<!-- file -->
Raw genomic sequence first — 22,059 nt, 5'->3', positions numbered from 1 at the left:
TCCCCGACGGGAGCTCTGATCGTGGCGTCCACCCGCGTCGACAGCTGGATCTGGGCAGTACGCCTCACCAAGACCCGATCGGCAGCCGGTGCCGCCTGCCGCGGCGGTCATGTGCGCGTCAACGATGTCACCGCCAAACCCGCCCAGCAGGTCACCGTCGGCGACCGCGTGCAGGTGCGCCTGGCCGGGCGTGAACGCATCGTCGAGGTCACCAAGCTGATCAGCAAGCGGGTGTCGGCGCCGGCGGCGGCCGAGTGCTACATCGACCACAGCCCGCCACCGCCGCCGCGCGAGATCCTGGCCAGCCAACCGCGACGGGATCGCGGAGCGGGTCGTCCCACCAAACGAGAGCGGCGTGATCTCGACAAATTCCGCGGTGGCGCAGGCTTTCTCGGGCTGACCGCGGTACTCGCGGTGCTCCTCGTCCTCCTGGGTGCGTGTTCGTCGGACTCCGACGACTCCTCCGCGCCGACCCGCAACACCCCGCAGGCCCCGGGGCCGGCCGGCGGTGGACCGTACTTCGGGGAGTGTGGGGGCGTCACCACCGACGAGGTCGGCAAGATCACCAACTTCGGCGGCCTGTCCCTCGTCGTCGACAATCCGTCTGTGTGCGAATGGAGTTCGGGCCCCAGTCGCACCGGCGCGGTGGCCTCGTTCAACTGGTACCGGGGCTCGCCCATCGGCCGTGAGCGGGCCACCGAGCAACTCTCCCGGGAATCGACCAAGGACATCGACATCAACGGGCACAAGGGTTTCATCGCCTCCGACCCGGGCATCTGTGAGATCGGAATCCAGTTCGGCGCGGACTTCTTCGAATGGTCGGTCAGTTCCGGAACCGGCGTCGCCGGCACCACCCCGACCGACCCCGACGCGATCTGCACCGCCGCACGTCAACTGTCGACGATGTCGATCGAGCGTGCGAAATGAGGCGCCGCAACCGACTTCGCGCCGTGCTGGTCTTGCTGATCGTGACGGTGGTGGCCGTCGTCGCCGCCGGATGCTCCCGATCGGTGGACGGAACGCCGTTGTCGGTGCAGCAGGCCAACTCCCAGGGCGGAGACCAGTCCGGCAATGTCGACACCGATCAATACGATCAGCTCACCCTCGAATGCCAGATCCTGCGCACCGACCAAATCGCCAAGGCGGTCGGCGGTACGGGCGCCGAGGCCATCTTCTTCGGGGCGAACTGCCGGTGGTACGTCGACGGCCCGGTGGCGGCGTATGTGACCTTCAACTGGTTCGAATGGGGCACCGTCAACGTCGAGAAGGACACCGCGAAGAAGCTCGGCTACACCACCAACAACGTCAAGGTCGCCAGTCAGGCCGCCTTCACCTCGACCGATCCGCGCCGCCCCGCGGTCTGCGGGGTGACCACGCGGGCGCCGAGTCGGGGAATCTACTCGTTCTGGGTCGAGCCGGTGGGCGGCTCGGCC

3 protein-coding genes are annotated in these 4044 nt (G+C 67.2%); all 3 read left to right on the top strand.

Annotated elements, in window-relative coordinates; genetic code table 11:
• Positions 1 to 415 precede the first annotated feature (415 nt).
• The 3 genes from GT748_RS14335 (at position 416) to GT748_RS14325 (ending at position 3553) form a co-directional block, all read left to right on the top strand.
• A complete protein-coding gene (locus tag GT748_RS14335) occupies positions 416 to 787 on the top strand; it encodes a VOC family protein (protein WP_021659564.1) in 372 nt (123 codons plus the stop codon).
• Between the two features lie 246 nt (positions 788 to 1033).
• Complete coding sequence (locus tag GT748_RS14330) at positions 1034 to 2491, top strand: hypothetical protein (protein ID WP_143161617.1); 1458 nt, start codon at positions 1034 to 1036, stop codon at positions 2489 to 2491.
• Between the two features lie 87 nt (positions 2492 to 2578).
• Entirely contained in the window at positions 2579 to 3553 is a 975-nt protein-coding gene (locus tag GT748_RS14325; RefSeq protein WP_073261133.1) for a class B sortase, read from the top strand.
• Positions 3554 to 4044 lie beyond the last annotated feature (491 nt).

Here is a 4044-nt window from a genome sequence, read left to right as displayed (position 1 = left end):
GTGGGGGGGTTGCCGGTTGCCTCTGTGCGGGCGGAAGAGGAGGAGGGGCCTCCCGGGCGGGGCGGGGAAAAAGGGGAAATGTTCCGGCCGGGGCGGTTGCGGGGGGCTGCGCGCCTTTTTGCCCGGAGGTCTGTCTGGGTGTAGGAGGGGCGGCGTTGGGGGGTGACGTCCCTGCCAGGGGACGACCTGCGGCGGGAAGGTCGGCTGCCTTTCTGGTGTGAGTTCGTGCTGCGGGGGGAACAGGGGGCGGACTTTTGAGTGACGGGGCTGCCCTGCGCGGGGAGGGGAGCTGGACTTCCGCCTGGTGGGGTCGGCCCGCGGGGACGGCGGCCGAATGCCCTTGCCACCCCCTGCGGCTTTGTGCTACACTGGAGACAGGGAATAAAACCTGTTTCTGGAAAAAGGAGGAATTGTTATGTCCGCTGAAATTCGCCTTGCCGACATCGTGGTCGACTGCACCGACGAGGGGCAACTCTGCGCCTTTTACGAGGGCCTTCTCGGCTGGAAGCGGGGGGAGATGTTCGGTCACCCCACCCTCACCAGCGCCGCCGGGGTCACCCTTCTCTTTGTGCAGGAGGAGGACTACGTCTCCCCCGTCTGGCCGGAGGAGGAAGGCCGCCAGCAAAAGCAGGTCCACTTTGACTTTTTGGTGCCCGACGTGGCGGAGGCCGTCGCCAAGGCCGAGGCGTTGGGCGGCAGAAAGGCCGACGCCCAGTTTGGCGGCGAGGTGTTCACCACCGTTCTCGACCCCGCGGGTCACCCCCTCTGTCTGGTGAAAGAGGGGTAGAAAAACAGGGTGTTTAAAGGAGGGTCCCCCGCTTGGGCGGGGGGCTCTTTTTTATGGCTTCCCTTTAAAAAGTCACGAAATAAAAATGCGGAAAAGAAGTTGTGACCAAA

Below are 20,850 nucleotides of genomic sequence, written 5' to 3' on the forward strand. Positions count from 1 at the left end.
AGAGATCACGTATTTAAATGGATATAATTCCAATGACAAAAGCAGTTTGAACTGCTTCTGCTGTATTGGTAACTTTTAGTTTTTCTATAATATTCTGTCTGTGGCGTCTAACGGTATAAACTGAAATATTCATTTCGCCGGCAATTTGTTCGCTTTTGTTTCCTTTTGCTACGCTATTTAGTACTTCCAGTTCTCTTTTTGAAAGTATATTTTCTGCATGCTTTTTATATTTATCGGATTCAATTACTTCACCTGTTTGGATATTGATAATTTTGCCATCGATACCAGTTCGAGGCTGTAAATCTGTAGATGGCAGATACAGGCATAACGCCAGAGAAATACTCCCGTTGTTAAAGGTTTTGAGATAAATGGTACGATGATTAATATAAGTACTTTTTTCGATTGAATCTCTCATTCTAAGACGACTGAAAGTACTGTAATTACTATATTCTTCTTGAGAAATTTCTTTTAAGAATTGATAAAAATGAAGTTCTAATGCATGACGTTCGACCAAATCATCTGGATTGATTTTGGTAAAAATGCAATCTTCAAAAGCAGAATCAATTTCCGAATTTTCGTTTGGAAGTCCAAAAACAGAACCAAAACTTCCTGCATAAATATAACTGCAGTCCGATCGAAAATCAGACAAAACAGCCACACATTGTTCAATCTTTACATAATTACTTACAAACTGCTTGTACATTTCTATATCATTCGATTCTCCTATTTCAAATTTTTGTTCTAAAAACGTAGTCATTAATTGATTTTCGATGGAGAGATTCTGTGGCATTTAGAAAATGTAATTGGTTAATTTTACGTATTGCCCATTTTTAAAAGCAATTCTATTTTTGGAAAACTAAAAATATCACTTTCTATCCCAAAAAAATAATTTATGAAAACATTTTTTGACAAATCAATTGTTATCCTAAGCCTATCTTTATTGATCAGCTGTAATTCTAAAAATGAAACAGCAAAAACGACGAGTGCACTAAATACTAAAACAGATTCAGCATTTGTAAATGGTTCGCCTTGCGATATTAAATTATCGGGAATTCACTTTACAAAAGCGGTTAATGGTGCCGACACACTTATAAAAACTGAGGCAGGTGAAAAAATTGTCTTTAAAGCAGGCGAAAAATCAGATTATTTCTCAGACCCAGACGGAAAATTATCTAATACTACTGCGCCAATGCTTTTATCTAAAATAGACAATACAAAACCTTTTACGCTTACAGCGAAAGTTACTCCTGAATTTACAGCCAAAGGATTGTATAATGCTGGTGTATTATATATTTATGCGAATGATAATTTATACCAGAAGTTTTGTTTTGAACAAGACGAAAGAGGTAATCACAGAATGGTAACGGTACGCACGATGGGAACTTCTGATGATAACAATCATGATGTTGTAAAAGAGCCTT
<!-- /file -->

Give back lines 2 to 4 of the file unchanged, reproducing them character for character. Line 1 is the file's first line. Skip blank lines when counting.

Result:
TCCCCGACGGGAGCTCTGATCGTGGCGTCCACCCGCGTCGACAGCTGGATCTGGGCAGTACGCCTCACCAAGACCCGATCGGCAGCCGGTGCCGCCTGCCGCGGCGGTCATGTGCGCGTCAACGATGTCACCGCCAAACCCGCCCAGCAGGTCACCGTCGGCGACCGCGTGCAGGTGCGCCTGGCCGGGCGTGAACGCATCGTCGAGGTCACCAAGCTGATCAGCAAGCGGGTGTCGGCGCCGGCGGCGGCCGAGTGCTACATCGACCACAGCCCGCCACCGCCGCCGCGCGAGATCCTGGCCAGCCAACCGCGACGGGATCGCGGAGCGGGTCGTCCCACCAAACGAGAGCGGCGTGATCTCGACAAATTCCGCGGTGGCGCAGGCTTTCTCGGGCTGACCGCGGTACTCGCGGTGCTCCTCGTCCTCCTGGGTGCGTGTTCGTCGGACTCCGACGACTCCTCCGCGCCGACCCGCAACACCCCGCAGGCCCCGGGGCCGGCCGGCGGTGGACCGTACTTCGGGGAGTGTGGGGGCGTCACCACCGACGAGGTCGGCAAGATCACCAACTTCGGCGGCCTGTCCCTCGTCGTCGACAATCCGTCTGTGTGCGAATGGAGTTCGGGCCCCAGTCGCACCGGCGCGGTGGCCTCGTTCAACTGGTACCGGGGCTCGCCCATCGGCCGTGAGCGGGCCACCGAGCAACTCTCCCGGGAATCGACCAAGGACATCGACATCAACGGGCACAAGGGTTTCATCGCCTCCGACCCGGGCATCTGTGAGATCGGAATCCAGTTCGGCGCGGACTTCTTCGAATGGTCGGTCAGTTCCGGAACCGGCGTCGCCGGCACCACCCCGACCGACCCCGACGCGATCTGCACCGCCGCACGTCAACTGTCGACGATGTCGATCGAGCGTGCGAAATGAGGCGCCGCAACCGACTTCGCGCCGTGCTGGTCTTGCTGATCGTGACGGTGGTGGCCGTCGTCGCCGCCGGATGCTCCCGATCGGTGGACGGAACGCCGTTGTCGGTGCAGCAGGCCAACTCCCAGGGCGGAGACCAGTCCGGCAATGTCGACACCGATCAATACGATCAGCTCACCCTCGAATGCCAGATCCTGCGCACCGACCAAATCGCCAAGGCGGTCGGCGGTACGGGCGCCGAGGCCATCTTCTTCGGGGCGAACTGCCGGTGGTACGTCGACGGCCCGGTGGCGGCGTATGTGACCTTCAACTGGTTCGAATGGGGCACCGTCAACGTCGAGAAGGACACCGCGAAGAAGCTCGGCTACACCACCAACAACGTCAAGGTCGCCAGTCAGGCCGCCTTCACCTCGACCGATCCGCGCCGCCCCGCGGTCTGCGGGGTGACCACGCGGGCGCCGAGTCGGGGAATCTACTCGTTCTGGGTCGAGCCGGTGGGCGGCTCGGCC

3 protein-coding genes are annotated in these 4044 nt (G+C 67.2%); all 3 read left to right on the top strand.

Annotated elements, in window-relative coordinates; genetic code table 11: